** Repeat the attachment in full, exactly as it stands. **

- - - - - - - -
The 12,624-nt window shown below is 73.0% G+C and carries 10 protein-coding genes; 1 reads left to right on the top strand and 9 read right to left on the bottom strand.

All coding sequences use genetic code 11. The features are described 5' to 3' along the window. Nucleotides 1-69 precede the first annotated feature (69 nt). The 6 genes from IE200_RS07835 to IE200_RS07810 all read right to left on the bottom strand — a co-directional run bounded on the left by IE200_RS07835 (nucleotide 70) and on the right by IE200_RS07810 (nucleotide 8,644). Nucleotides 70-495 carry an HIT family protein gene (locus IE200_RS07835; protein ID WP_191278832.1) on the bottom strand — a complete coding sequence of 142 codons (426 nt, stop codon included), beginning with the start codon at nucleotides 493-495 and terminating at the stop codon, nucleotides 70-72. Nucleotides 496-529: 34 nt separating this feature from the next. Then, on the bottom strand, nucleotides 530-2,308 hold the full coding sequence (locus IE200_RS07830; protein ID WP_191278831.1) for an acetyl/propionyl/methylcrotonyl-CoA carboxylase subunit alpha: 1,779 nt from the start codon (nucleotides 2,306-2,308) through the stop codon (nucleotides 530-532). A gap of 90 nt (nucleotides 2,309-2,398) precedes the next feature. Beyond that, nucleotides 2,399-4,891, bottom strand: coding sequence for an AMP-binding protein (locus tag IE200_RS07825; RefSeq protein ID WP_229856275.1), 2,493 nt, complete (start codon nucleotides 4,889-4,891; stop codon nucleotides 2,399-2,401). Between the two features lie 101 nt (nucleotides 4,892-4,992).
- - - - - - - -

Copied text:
The 12,624-nt window shown below is 73.0% G+C and carries 10 protein-coding genes; 1 reads left to right on the top strand and 9 read right to left on the bottom strand.

All coding sequences use genetic code 11. The features are described 5' to 3' along the window. Nucleotides 1-69 precede the first annotated feature (69 nt). The 6 genes from IE200_RS07835 to IE200_RS07810 all read right to left on the bottom strand — a co-directional run bounded on the left by IE200_RS07835 (nucleotide 70) and on the right by IE200_RS07810 (nucleotide 8,644). Nucleotides 70-495 carry an HIT family protein gene (locus IE200_RS07835; protein ID WP_191278832.1) on the bottom strand — a complete coding sequence of 142 codons (426 nt, stop codon included), beginning with the start codon at nucleotides 493-495 and terminating at the stop codon, nucleotides 70-72. Nucleotides 496-529: 34 nt separating this feature from the next. Then, on the bottom strand, nucleotides 530-2,308 hold the full coding sequence (locus IE200_RS07830; protein ID WP_191278831.1) for an acetyl/propionyl/methylcrotonyl-CoA carboxylase subunit alpha: 1,779 nt from the start codon (nucleotides 2,306-2,308) through the stop codon (nucleotides 530-532). A gap of 90 nt (nucleotides 2,309-2,398) precedes the next feature. Beyond that, nucleotides 2,399-4,891, bottom strand: coding sequence for an AMP-binding protein (locus tag IE200_RS07825; RefSeq protein ID WP_229856275.1), 2,493 nt, complete (start codon nucleotides 4,889-4,891; stop codon nucleotides 2,399-2,401). Between the two features lie 101 nt (nucleotides 4,892-4,992).